The mouth of a megalodon is, in short, hell on Earth.
So what was the prey of this mighty monster for their millions of years on Earth- while they waited fruitlessly for tasty humans to exist?
Megalodons were an apex predator- they may even have been THE apex predator of their time, which meant they got their teeth into just about everything.
This would have included mammals like earlier dolphins or whales, as well as fish- which also included other shark species too!
Megalodons favoured warmer and more temperate waters as their hunting grounds- which we know because their remains are found on every continent’s ocean apart from Antarctica.
The richer bounties of these waters would have been perfect for sustaining this massive creature’s hunger.
As megalodons are no longer around, all the clues that we have to understand their biology are based upon their limited fossilised remains.
It is therefore difficult to determine just exactly how they reproduced- although we can get much insight from looking at the shark species which exist today.
Modern sharks reproduce via either ovoviviparity methods or vivipary methods depending on the physiology of their species.
-The ovoviviparity method is when offspring develop within eggs within the mother herself. The eggs hatch within the mother, and the offspring are released.
– The vivipary method is the same method by which humans and other mammals reproduce: offspring develop within the mother as an embryo, and are then ‘born’ from the mother.
Megalodon vs. Blue Whale Size
So we know how the megalodon became the apex predator of the seas in its day, but how does it compare to the largest sea-dwelling creature of our time: the mighty Blue Whale?
In a size is best argument, you may be surprised to learn that the Blue Whale actually outstrips the ancient sea monster.
Palaeontologists estimate that the weight of a Megalodon was about 227,000 pounds on average- very hefty, don’t get us wrong- but Blue Whales can weigh 290,000 pounds minimum.
The record for the largest Blue Whale ever found was about 418,000 pounds, much larger than even the largest discovered megalodon.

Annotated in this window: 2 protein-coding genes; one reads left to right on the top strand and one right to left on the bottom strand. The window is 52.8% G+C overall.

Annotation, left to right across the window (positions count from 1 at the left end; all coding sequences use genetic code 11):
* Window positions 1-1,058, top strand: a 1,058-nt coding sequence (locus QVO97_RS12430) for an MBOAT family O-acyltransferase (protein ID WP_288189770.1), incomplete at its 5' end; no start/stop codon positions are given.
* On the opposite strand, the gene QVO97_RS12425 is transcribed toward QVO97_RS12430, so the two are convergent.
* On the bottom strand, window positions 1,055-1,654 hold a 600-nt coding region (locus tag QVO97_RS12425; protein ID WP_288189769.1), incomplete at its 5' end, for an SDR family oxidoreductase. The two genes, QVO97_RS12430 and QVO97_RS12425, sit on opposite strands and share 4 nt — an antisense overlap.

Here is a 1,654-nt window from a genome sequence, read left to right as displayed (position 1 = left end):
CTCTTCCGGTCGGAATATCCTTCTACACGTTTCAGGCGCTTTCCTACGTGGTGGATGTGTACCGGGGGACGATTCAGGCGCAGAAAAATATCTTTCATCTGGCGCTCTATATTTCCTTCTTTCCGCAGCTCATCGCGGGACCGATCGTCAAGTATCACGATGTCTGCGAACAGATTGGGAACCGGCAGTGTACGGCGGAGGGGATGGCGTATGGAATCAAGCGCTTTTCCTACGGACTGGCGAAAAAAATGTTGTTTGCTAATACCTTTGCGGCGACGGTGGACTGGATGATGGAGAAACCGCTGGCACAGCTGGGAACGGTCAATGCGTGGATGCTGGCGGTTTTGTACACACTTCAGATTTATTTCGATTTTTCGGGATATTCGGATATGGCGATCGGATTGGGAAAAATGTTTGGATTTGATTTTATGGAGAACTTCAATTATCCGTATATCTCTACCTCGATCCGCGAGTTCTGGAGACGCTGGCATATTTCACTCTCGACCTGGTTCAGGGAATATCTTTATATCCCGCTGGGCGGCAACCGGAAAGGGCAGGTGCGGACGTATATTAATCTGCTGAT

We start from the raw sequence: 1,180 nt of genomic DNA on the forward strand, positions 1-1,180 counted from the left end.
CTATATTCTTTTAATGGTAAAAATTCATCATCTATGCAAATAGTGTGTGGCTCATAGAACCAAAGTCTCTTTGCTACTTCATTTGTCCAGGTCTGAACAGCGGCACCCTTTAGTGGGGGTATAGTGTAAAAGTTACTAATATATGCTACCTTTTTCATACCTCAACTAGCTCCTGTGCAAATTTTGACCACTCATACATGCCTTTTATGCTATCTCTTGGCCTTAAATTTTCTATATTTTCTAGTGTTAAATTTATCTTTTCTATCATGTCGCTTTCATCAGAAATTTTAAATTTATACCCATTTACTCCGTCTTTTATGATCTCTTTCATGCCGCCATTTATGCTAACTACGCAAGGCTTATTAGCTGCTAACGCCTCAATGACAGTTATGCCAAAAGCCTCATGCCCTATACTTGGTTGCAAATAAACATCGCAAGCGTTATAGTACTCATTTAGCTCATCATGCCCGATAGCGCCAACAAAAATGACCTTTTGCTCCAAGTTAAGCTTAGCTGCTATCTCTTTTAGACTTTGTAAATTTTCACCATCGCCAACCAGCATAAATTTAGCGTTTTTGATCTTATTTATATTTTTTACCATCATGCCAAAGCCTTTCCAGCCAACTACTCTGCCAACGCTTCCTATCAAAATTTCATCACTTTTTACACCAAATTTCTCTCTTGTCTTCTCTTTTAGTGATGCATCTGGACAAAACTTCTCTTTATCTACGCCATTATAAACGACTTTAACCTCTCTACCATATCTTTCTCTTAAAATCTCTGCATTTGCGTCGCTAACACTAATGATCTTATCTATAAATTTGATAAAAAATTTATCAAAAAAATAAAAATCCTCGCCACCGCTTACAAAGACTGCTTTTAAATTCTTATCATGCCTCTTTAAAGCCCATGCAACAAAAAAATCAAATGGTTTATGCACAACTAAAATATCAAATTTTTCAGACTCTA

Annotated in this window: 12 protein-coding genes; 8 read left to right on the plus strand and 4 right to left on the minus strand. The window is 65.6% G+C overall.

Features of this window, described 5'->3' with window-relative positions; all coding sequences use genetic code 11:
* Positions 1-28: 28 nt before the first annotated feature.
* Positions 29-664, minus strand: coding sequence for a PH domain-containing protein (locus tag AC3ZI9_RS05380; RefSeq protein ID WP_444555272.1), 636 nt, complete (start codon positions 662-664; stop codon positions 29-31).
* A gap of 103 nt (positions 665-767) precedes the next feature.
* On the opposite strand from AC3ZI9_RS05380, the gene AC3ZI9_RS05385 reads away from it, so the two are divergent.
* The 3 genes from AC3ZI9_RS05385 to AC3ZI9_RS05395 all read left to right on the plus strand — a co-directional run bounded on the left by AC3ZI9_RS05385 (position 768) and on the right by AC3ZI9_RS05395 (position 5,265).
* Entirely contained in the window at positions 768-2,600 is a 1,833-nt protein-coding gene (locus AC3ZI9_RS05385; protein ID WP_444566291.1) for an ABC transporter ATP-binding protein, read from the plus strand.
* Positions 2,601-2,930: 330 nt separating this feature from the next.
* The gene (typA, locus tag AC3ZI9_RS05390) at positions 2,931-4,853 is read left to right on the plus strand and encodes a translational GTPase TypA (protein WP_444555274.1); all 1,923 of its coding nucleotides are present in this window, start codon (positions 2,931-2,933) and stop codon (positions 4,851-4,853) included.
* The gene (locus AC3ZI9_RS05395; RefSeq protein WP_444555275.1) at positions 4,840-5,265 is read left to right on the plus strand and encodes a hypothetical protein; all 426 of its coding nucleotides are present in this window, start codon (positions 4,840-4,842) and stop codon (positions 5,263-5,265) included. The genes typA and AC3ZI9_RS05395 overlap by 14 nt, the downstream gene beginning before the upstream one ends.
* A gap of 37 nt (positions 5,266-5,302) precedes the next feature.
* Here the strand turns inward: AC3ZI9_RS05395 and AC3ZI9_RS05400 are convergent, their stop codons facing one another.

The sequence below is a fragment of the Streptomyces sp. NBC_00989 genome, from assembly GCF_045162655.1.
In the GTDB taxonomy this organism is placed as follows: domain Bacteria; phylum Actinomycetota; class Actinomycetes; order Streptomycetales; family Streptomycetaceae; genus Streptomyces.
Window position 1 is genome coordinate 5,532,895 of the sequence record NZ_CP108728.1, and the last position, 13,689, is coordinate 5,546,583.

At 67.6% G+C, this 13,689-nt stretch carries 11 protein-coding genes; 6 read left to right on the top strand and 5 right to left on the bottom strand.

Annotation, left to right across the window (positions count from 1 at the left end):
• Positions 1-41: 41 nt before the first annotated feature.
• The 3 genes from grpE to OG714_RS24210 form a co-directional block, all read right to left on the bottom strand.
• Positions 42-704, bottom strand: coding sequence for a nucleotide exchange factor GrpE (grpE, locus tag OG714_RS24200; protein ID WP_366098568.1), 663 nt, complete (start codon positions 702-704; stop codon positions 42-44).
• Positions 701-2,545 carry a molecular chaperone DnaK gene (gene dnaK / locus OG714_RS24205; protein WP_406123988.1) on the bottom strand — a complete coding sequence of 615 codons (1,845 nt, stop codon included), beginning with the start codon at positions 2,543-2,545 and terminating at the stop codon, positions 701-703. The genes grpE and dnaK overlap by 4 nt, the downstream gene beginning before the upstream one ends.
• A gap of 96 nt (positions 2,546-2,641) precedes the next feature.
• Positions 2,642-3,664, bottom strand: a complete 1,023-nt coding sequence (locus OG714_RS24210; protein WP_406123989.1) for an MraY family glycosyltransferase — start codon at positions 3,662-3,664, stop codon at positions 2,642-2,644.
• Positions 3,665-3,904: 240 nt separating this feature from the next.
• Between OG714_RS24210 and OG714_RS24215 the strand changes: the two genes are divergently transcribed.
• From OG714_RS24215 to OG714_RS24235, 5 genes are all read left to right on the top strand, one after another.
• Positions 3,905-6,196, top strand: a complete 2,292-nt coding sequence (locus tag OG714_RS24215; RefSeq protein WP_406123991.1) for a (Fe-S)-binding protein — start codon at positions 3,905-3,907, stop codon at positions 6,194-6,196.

In terms of length, the Blue Whales also slightly have the edge- the largest of which pip the largest Megladons by around 20 feet, at 110 feet.
Not to get all playground, but who would win in a fight?
Well in this case, the Megs clearly have the advantage- their enormous jaws which brimmed over with teeth gave them the advantage for millions of years.
In contrast, Blue Whales are very passive and eat huge amounts of tiny krill.
In a way, the extinction of the Megalodon paved the way for the Blue Whale. With the apex predator out of the way, Baleen Whales were able to evolve into the massive carefree whales of today.
Carefree until humans came along, that is.
Megalodon vs. Great White
Great White Sharks are the most recognisable and biggest sharks around today, so perhaps it will comes as no surprise that they are related.
In their own eco-systems, both existed as the apex predator. If they had both existed concurrently however, the Megaladon would have dominated the Great Whites- at an estimated 50 times the size of today’s apex shark.
Compared to the tremendous weight of a Megaladon, the Great White weighs in at a mere 5,000 pounds on average.
While the Great White is also considered a great predator due to its incredible agility (the Great White is twice the speed of its closest rivals, the Basking and Tiger sharks), it is believed that the Megalodon was twice its speed again.
If you take anything away from these comparisons of the sheer size of the Megalodon, let it be this: just be glad it isn’t around today.
Some people see the great vastness of the ocean and its unknown depths, and insist that there is no reason that Megalodons or other massive sharks couldn’t exist out there somewhere- but scientists unanimously discount the probability of ever finding evidence of recently living mega-sharks.
All that remains of the Megalodon today are the shapes of their ancient remains preserved in fossils, and their smaller kin, made in their own image.